Neeraj Chopra’s era has begun

Neeraj Chopra’s era has begun

Throwing the javelin is as raw, as primitive, and as relatable a sporting activity as there can ever be. It’s not about mastering the intricacies of swing in the air or angle off the pitch, or about controlling the interplay between action and reaction across a court, or the link between humans and equipment on a range or a circuit. It is what sport was before anything else existed. Two people on a pasture in a time long forgotten, competing on who can run faster, jump higher, throw longer — true sport, stripped of concepts such as rules, formats, and records.

India’s Neeraj Chopra celebrates on the podium.(Reuters)

On Sunday night in Budapest, when Neeraj Chopra ran down the tarmac, hurled his spear into the horizon, and turned his back towards it exultantly even before it had landed, he achieved something more extraordinary than a World Championships gold. For the first time, India got an athlete not just at the cusp of becoming synonymous with a track and field discipline in the country, but across the world.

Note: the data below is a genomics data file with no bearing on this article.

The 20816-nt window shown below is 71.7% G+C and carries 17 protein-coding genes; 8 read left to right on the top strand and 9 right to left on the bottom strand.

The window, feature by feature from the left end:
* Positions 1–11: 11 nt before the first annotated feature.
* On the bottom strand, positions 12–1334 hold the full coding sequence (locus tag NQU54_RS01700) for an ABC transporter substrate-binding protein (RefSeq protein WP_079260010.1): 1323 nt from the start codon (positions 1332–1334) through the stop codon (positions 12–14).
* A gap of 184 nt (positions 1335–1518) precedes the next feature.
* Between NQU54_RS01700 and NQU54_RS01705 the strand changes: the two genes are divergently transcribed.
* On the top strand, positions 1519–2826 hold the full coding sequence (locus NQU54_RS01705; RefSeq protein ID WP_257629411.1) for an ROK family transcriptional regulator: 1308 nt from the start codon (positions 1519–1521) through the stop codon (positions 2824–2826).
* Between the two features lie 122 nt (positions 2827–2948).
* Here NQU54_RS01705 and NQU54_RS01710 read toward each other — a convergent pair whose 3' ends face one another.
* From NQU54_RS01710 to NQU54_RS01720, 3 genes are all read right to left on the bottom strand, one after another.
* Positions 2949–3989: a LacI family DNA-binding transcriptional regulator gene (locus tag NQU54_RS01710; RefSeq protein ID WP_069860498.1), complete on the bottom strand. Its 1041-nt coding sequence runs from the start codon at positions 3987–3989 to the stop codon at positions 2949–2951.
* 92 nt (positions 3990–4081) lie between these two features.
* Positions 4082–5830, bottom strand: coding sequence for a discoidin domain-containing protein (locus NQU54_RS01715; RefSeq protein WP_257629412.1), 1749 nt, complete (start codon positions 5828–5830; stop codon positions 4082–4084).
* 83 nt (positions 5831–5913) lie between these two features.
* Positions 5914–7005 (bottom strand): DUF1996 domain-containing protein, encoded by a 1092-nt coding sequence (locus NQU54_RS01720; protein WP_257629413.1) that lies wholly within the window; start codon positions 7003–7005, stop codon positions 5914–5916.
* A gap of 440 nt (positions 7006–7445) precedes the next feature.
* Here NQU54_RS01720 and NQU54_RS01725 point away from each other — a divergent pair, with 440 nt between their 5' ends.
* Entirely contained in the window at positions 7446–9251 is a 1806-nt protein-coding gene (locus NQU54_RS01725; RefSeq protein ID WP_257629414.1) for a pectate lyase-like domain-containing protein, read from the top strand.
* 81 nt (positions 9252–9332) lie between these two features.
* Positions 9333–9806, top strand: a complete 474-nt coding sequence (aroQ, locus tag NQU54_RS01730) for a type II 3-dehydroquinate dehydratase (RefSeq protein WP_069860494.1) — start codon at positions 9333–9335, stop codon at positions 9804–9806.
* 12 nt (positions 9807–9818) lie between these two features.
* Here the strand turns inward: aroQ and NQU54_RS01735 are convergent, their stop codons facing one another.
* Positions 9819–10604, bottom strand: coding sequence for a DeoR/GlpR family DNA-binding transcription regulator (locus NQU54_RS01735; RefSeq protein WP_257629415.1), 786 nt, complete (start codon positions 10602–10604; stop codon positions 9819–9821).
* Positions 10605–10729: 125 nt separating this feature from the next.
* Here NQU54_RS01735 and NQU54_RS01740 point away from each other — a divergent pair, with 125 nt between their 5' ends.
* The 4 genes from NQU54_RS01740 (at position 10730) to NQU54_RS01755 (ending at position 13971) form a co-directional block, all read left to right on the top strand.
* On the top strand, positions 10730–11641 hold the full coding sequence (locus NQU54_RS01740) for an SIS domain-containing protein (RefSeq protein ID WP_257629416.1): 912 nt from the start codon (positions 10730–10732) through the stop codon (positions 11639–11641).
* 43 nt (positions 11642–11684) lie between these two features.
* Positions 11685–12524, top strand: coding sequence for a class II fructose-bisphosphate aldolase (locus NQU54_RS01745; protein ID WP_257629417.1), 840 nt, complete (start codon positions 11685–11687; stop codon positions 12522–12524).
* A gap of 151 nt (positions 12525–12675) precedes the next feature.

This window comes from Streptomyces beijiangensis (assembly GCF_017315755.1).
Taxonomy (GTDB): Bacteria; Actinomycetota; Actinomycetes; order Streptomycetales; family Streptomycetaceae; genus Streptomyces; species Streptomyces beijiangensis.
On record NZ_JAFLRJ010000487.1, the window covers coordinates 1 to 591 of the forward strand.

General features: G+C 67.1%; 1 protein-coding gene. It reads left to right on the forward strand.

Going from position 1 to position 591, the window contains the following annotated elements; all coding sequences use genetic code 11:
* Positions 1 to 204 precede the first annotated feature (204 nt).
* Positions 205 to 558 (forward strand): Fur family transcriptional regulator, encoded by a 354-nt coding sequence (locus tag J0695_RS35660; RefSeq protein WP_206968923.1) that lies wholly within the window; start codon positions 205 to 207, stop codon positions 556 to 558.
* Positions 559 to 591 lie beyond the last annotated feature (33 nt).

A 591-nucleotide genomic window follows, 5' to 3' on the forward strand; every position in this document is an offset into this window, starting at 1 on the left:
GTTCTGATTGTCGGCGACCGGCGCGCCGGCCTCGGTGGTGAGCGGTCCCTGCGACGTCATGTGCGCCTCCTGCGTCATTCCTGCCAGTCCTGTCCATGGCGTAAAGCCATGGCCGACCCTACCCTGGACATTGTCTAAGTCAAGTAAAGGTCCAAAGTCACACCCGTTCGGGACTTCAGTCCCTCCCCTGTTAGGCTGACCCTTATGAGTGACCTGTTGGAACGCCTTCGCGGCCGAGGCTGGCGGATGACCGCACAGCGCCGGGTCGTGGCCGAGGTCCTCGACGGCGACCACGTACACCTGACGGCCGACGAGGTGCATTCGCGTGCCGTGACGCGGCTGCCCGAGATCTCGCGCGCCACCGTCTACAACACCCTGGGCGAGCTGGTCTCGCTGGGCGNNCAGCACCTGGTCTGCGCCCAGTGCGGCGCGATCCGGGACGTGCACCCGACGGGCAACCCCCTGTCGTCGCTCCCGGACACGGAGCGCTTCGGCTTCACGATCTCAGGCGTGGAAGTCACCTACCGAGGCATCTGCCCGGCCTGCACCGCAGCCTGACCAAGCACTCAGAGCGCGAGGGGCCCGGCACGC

Once in a while, athletics throws up champions who personify their event in a certain time and space. So, if the pole vault evolved from Sergey Bubka to Armand Duplantis, the 100m men’s sprint from Jesse Owens to Carl Lewis to Usain Bolt, and if the middle-distance races were defined over the years by Paavo Nurmi, Emil Zatopek, Seb Coe, Haile Gebrselassie and Mo Farah, an Indian athlete’s face is now the first one that pops up when the world thinks of the javelin throw. Neeraj Chopra’s victory at the Tokyo Olympics last year sealed his place in the Indian sporting firmament for what it meant for a country starved of gold medals, and the Budapest triumph has now placed him on a rare global pedestal.

This is a nuclear event for Indian sport — it could trigger a chain reaction that could alter India’s sporting culture, and reshape the context in which sport is viewed by the country. Two others from India made it to the javelin final on Sunday night, finishing fifth and sixth. Never before could such an occurrence have been fathomed. But get used to it; Neeraj Chopra, now firmly the man to beat at Paris 2024, is single-handedly hurling Indian sport into an age of never-befores.

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